How can a chemical be considered safe when it is classified as a hazardous substance?
The hazardous nature of a chemical relates to its inherent properties. For example, a chemical might be hazardous because in its concentrated form it is an irritant to eyes.
The risk of a chemical is dependent on both the hazardous nature of the chemical and how the chemical is used. For example, although a chemical might be an irritant to eyes, if the chemical is only to be used by workers who wear glasses or goggles to protect their eyes, or in an enclosed system where workers have no direct exposure, then the risk of the chemical is not unreasonable for this use.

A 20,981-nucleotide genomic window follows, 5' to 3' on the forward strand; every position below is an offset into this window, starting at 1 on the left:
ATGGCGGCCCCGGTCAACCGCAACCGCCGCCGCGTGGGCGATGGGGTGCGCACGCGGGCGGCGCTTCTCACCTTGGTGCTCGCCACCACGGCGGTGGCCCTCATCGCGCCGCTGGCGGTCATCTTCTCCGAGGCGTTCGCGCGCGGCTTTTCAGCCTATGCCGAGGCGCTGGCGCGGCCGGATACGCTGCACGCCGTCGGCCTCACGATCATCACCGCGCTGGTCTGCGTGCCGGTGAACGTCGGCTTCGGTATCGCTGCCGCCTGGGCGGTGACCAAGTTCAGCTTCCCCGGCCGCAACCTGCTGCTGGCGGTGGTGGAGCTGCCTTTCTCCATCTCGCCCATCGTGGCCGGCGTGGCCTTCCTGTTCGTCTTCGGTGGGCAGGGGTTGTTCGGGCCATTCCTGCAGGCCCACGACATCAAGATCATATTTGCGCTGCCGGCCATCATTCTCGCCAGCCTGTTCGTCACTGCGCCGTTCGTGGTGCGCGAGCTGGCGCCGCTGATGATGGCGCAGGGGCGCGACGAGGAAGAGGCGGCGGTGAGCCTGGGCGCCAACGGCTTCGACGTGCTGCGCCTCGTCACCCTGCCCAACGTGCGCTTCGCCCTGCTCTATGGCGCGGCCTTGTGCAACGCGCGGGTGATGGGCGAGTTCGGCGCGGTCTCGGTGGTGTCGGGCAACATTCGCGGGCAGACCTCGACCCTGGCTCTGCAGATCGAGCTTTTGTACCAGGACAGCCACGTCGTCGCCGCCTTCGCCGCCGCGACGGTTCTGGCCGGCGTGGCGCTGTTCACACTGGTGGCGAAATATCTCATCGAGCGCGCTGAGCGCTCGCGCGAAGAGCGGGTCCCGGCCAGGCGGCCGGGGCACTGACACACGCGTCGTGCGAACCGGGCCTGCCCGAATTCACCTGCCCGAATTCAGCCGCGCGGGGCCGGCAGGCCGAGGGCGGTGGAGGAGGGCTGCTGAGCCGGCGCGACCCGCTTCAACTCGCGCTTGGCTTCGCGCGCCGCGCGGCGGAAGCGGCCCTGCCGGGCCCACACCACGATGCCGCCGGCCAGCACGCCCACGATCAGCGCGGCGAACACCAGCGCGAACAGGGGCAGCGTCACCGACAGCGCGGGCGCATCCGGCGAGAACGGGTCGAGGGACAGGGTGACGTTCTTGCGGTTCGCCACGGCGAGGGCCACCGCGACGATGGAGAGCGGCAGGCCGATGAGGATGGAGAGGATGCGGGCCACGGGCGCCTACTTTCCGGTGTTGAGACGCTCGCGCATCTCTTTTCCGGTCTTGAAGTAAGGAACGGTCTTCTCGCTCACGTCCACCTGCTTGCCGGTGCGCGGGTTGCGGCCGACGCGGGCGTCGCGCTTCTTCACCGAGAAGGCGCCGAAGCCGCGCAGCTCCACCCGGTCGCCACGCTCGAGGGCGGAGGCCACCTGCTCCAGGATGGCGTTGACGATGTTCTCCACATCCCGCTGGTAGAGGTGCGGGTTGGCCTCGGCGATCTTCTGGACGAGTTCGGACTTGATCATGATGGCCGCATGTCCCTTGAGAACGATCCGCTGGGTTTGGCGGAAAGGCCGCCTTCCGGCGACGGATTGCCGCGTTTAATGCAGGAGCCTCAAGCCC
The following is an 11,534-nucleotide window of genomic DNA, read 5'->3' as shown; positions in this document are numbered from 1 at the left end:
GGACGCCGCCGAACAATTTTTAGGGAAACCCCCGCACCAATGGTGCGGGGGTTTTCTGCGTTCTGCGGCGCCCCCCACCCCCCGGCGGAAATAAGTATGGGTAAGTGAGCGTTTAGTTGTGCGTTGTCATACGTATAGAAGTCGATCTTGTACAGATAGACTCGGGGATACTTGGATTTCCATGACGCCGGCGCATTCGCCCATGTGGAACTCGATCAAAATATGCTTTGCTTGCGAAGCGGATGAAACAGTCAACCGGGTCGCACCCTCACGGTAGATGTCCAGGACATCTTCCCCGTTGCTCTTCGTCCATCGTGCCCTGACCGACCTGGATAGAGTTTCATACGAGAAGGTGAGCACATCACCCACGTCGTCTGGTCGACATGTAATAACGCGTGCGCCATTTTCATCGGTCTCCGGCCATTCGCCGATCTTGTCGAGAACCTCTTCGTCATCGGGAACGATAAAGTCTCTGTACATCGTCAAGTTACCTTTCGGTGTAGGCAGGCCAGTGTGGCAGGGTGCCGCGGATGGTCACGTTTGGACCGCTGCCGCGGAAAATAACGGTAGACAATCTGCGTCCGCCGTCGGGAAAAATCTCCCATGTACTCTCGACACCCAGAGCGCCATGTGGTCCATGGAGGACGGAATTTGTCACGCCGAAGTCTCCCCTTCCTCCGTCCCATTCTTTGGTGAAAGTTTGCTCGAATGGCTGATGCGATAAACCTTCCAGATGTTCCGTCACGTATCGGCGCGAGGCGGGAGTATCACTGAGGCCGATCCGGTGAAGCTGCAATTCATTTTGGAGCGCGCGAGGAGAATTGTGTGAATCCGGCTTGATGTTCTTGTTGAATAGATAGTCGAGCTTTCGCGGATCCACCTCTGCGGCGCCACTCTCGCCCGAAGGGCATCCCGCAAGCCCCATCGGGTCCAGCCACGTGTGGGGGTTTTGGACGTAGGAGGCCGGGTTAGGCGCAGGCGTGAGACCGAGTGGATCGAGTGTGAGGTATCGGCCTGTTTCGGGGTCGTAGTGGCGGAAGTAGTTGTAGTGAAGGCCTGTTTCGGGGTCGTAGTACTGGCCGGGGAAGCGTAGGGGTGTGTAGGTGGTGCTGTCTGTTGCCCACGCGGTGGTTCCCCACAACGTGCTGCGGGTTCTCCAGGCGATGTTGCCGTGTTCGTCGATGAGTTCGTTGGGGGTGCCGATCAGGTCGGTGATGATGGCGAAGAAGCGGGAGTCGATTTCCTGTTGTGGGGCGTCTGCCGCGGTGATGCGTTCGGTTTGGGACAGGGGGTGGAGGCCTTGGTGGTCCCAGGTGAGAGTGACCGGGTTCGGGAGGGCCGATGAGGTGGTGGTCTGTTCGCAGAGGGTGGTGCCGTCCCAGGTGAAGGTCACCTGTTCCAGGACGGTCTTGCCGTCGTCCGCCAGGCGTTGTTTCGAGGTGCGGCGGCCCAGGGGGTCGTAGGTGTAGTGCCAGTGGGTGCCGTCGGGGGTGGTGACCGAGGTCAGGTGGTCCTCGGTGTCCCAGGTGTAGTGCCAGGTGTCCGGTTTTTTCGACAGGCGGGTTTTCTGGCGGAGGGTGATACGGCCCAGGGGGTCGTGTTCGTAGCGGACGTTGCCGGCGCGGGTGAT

Therefore, even though a chemical may be classified as a hazardous substance in accordance with the Globally Harmonized System of Classification and Labelling of Chemicals (GHS), it can be considered safe to use if it is present at a concentration below levels that are likely to cause adverse health effects and/or where appropriate control measures are in place to either prevent or adequately minimise exposure to the chemical.
Last update 14 March 2019